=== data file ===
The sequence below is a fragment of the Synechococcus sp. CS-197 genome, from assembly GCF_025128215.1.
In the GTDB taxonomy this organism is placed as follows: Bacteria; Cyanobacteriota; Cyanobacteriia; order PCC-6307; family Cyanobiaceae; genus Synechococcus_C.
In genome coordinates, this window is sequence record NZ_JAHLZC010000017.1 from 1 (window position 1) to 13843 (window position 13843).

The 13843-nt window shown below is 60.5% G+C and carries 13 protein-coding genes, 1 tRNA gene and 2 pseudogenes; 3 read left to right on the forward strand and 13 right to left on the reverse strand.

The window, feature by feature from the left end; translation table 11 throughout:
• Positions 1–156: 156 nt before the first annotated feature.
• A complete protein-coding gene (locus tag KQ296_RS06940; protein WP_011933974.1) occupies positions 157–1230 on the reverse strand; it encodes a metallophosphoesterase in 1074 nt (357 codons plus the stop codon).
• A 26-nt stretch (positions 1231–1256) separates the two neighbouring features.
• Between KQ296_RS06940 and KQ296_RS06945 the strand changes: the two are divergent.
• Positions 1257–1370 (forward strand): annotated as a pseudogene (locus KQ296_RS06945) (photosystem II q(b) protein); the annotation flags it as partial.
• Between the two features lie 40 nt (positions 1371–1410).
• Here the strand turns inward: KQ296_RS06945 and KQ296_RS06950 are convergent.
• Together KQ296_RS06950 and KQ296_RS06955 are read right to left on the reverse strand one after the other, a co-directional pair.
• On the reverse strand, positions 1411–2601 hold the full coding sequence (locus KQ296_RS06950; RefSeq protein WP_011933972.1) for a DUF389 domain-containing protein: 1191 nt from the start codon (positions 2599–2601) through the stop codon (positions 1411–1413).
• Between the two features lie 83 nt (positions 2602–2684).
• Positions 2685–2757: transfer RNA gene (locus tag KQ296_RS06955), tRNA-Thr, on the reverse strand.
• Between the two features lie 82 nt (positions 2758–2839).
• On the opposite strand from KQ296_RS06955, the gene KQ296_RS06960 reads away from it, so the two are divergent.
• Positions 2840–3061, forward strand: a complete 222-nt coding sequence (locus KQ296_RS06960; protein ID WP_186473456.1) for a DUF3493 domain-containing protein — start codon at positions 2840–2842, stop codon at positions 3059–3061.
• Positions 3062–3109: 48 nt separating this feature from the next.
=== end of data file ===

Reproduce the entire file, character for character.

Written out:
The sequence below is a fragment of the Synechococcus sp. CS-197 genome, from assembly GCF_025128215.1.
In the GTDB taxonomy this organism is placed as follows: Bacteria; Cyanobacteriota; Cyanobacteriia; order PCC-6307; family Cyanobiaceae; genus Synechococcus_C.
In genome coordinates, this window is sequence record NZ_JAHLZC010000017.1 from 1 (window position 1) to 13843 (window position 13843).

The 13843-nt window shown below is 60.5% G+C and carries 13 protein-coding genes, 1 tRNA gene and 2 pseudogenes; 3 read left to right on the forward strand and 13 right to left on the reverse strand.

The window, feature by feature from the left end; translation table 11 throughout:
• Positions 1–156: 156 nt before the first annotated feature.
• A complete protein-coding gene (locus tag KQ296_RS06940; protein WP_011933974.1) occupies positions 157–1230 on the reverse strand; it encodes a metallophosphoesterase in 1074 nt (357 codons plus the stop codon).
• A 26-nt stretch (positions 1231–1256) separates the two neighbouring features.
• Between KQ296_RS06940 and KQ296_RS06945 the strand changes: the two are divergent.
• Positions 1257–1370 (forward strand): annotated as a pseudogene (locus KQ296_RS06945) (photosystem II q(b) protein); the annotation flags it as partial.
• Between the two features lie 40 nt (positions 1371–1410).
• Here the strand turns inward: KQ296_RS06945 and KQ296_RS06950 are convergent.
• Together KQ296_RS06950 and KQ296_RS06955 are read right to left on the reverse strand one after the other, a co-directional pair.
• On the reverse strand, positions 1411–2601 hold the full coding sequence (locus KQ296_RS06950; RefSeq protein WP_011933972.1) for a DUF389 domain-containing protein: 1191 nt from the start codon (positions 2599–2601) through the stop codon (positions 1411–1413).
• Between the two features lie 83 nt (positions 2602–2684).
• Positions 2685–2757: transfer RNA gene (locus tag KQ296_RS06955), tRNA-Thr, on the reverse strand.
• Between the two features lie 82 nt (positions 2758–2839).
• On the opposite strand from KQ296_RS06955, the gene KQ296_RS06960 reads away from it, so the two are divergent.
• Positions 2840–3061, forward strand: a complete 222-nt coding sequence (locus KQ296_RS06960; protein ID WP_186473456.1) for a DUF3493 domain-containing protein — start codon at positions 2840–2842, stop codon at positions 3059–3061.
• Positions 3062–3109: 48 nt separating this feature from the next.